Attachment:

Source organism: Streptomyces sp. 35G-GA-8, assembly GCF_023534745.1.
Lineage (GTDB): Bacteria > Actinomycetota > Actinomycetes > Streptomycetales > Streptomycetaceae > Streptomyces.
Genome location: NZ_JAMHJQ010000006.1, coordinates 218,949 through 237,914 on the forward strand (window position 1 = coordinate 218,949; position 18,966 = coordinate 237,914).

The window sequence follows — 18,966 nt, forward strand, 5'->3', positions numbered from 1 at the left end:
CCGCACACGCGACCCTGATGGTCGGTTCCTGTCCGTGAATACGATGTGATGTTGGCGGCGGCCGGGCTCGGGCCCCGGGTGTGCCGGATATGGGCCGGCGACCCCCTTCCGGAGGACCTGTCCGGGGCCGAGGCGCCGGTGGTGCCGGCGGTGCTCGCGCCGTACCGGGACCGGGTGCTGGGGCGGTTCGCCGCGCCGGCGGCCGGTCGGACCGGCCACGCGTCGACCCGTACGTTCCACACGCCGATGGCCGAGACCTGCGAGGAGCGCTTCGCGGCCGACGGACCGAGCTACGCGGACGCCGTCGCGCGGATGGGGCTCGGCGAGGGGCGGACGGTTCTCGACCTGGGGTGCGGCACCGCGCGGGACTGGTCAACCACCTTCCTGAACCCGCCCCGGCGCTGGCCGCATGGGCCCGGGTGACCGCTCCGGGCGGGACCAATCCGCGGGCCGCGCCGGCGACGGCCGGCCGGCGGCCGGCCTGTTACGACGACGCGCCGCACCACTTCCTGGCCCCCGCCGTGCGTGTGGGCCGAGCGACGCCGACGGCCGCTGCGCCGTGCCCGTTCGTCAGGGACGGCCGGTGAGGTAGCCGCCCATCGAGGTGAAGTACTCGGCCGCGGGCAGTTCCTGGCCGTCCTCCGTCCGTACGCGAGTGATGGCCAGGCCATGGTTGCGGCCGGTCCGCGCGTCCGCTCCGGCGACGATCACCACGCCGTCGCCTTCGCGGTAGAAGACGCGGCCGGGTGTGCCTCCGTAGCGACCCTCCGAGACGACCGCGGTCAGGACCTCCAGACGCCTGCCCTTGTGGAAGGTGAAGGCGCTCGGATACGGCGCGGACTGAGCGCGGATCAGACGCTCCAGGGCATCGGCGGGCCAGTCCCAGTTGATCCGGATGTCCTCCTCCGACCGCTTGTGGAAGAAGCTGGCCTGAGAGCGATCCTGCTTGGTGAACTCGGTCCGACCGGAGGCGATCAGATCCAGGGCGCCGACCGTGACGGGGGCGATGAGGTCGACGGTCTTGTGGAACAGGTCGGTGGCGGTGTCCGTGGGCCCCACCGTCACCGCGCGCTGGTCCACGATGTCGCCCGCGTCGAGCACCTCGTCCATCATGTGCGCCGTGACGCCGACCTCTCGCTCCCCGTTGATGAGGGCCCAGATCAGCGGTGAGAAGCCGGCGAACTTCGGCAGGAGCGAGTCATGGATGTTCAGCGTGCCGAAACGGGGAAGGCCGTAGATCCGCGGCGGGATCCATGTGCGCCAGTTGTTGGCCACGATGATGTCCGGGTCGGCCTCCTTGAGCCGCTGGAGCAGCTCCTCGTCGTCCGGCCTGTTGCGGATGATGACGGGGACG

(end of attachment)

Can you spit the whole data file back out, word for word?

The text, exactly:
Source organism: Streptomyces sp. 35G-GA-8, assembly GCF_023534745.1.
Lineage (GTDB): Bacteria > Actinomycetota > Actinomycetes > Streptomycetales > Streptomycetaceae > Streptomyces.
Genome location: NZ_JAMHJQ010000006.1, coordinates 218,949 through 237,914 on the forward strand (window position 1 = coordinate 218,949; position 18,966 = coordinate 237,914).

The window sequence follows — 18,966 nt, forward strand, 5'->3', positions numbered from 1 at the left end:
CCGCACACGCGACCCTGATGGTCGGTTCCTGTCCGTGAATACGATGTGATGTTGGCGGCGGCCGGGCTCGGGCCCCGGGTGTGCCGGATATGGGCCGGCGACCCCCTTCCGGAGGACCTGTCCGGGGCCGAGGCGCCGGTGGTGCCGGCGGTGCTCGCGCCGTACCGGGACCGGGTGCTGGGGCGGTTCGCCGCGCCGGCGGCCGGTCGGACCGGCCACGCGTCGACCCGTACGTTCCACACGCCGATGGCCGAGACCTGCGAGGAGCGCTTCGCGGCCGACGGACCGAGCTACGCGGACGCCGTCGCGCGGATGGGGCTCGGCGAGGGGCGGACGGTTCTCGACCTGGGGTGCGGCACCGCGCGGGACTGGTCAACCACCTTCCTGAACCCGCCCCGGCGCTGGCCGCATGGGCCCGGGTGACCGCTCCGGGCGGGACCAATCCGCGGGCCGCGCCGGCGACGGCCGGCCGGCGGCCGGCCTGTTACGACGACGCGCCGCACCACTTCCTGGCCCCCGCCGTGCGTGTGGGCCGAGCGACGCCGACGGCCGCTGCGCCGTGCCCGTTCGTCAGGGACGGCCGGTGAGGTAGCCGCCCATCGAGGTGAAGTACTCGGCCGCGGGCAGTTCCTGGCCGTCCTCCGTCCGTACGCGAGTGATGGCCAGGCCATGGTTGCGGCCGGTCCGCGCGTCCGCTCCGGCGACGATCACCACGCCGTCGCCTTCGCGGTAGAAGACGCGGCCGGGTGTGCCTCCGTAGCGACCCTCCGAGACGACCGCGGTCAGGACCTCCAGACGCCTGCCCTTGTGGAAGGTGAAGGCGCTCGGATACGGCGCGGACTGAGCGCGGATCAGACGCTCCAGGGCATCGGCGGGCCAGTCCCAGTTGATCCGGATGTCCTCCTCCGACCGCTTGTGGAAGAAGCTGGCCTGAGAGCGATCCTGCTTGGTGAACTCGGTCCGACCGGAGGCGATCAGATCCAGGGCGCCGACCGTGACGGGGGCGATGAGGTCGACGGTCTTGTGGAACAGGTCGGTGGCGGTGTCCGTGGGCCCCACCGTCACCGCGCGCTGGTCCACGATGTCGCCCGCGTCGAGCACCTCGTCCATCATGTGCGCCGTGACGCCGACCTCTCGCTCCCCGTTGATGAGGGCCCAGATCAGCGGTGAGAAGCCGGCGAACTTCGGCAGGAGCGAGTCATGGATGTTCAGCGTGCCGAAACGGGGAAGGCCGTAGATCCGCGGCGGGATCCATGTGCGCCAGTTGTTGGCCACGATGATGTCCGGGTCGGCCTCCTTGAGCCGCTGGAGCAGCTCCTCGTCGTCCGGCCTGTTGCGGATGATGACGGGGACG